Sunday, June 23, 2013

Rabbi's shocking comments on sexual abuse - "Young Boys May Have Consented To The Abuse!"

Rabbi Boruch Lesches, a former senior leader at Sydney's Yeshiva centre, talking about sexual abuse in the Jewish community.

A senior Australian rabbi who failed to stop an alleged paedophile from sexually abusing boys at a Sydney Jewish school said some of the man's victims may have consented to sexual relations and warned that involving police now would ''open a can of worms''.

Former senior Sydney rabbi Boruch Dov Lesches, who is now one of New York's leading ultra-Orthodox figures, made his remarks in a recent conversation with a person familiar with a series of alleged child rapes and molestation carried out by one man associated with Sydney's Yeshiva community in the 1980s. Rabbi Lesches' comments are likely to increase scrutiny of Australia's senior rabbinical leaders' handling of child sex abuse cases, amid allegations of cover-ups, victim intimidation and the hiding of perpetrators overseas.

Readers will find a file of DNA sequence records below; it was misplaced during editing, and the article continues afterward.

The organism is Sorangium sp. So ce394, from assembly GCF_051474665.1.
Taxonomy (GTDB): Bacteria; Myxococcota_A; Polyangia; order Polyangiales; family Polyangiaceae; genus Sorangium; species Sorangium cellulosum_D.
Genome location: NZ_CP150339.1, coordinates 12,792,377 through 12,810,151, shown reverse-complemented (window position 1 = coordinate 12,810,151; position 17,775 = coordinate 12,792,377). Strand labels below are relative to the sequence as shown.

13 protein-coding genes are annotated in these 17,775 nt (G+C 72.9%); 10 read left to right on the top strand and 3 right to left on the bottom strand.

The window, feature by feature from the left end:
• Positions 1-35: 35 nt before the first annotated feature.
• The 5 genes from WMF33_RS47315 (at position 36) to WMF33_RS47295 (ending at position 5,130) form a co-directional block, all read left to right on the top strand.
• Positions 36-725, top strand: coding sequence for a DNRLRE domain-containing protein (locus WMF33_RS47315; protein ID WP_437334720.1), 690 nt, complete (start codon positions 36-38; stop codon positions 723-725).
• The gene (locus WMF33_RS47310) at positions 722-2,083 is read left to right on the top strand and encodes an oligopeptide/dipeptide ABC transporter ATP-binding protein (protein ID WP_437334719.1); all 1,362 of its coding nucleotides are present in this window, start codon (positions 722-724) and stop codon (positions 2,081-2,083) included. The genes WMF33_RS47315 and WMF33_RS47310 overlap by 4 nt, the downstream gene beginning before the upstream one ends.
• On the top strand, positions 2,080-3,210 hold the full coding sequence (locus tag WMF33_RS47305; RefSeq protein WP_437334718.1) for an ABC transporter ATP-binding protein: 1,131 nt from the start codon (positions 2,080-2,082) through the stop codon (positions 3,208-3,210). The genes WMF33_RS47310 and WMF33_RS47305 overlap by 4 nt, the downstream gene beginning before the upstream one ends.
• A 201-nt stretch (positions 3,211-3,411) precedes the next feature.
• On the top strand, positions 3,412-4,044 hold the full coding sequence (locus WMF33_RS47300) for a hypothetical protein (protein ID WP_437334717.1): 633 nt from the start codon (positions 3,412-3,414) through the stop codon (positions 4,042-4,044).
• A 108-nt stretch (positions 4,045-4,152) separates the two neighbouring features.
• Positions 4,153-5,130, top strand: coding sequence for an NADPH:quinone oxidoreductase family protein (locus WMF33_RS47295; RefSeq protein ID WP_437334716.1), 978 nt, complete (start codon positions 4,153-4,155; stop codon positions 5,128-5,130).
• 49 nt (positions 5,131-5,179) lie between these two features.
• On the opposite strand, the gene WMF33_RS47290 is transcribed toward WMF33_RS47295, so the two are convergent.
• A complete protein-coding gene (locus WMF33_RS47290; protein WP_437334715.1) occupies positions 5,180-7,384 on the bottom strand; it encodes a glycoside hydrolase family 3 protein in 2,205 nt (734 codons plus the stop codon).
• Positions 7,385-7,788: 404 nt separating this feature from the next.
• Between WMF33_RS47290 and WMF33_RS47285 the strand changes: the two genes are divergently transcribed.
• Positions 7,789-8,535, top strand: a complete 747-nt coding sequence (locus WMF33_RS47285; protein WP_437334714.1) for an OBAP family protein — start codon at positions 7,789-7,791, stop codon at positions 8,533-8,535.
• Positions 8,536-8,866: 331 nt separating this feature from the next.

In a legally recorded telephone conversation heard by Fairfax Media and provided to NSW detectives investigating the Sydney Yeshiva cases, Rabbi Lesches admitted to counselling the alleged abuser upon learning that he had sexually abused a boy a decade his junior. Rabbi Lesches said he told the man that both he and the boy would be forced to leave the Yeshiva community if he could not control his urges.

''If not, both of them would have to leave,'' he said.

 Rabbi Lesches, who never informed police of the abuse, said he did not know that the man had ignored his warning and gone on to sexually interfere with at least three other boys during the late '80s. He said other Yeshiva leaders were responsible for supervising the man.

In the conversation, Rabbi Lesches suggested one of the man's victims, who was aged about 11 at the time of the abuse, may have been a consensual partner. ''Everyone was telling different stories and trying to put the blame on someone else,'' he said.